TIP: Designate one slot to yourself and fill it with extra gym clothes to make quick workouts easier to fit into a busy day!
4. Make freezer meals once a month to keep your freezer well-stocked.
Commit to making 10-15 freezer meals once or twice per month.
You’ll keep your family fed with healthy, homemade meals without rushing through that pre-dinner hour of doom when everyone needs help, the kids are hangry, and you’re trying to do all the things while figuring out a frantic last-minute dinner plan.
5. Post the dinner schedule so everyone can make plans accordingly.
The whole family can make plans around what is planned for dinner. Maybe your teenage daughter hates spaghetti? She can choose that night to make plans with her friends instead of whining about the dinner choice.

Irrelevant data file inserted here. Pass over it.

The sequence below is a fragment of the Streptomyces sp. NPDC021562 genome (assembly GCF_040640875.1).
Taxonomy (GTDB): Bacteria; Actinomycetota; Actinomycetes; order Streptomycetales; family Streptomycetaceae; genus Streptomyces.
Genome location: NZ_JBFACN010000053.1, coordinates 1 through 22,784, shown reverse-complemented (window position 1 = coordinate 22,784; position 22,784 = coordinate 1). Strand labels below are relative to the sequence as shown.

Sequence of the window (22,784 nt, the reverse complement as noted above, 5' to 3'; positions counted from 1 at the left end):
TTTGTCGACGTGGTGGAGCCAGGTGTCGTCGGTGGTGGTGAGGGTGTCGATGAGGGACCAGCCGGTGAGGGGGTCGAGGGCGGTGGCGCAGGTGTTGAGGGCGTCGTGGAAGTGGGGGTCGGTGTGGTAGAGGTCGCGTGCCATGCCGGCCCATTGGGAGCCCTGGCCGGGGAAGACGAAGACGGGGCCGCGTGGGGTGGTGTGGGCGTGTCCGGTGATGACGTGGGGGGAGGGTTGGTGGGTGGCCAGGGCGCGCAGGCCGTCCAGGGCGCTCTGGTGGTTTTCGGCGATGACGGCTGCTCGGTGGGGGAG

6. Make a designated spot in your freezer for ice packs.
Stick a freezer-safe tupperware container you already have on hand in the freezer and fill it with ice packs. Your kids can easily find one to stick in their lunchbox before heading out.
7. Preemptively add emergency money to your child’s lunch account at school.
Everyone forgets their lunch sometime.
Instead of having to rush home to grab it, or be stuck without cash to hand them in the school drop-off line, just add $10-$20 to their lunch account at the beginning of the school year that they can use when the inevitable happens.
8. Add a pocket folder to your child’s backpack for loose papers.
I loathe finding balls of crumpled permission slips and homework at the bottom of a backpack.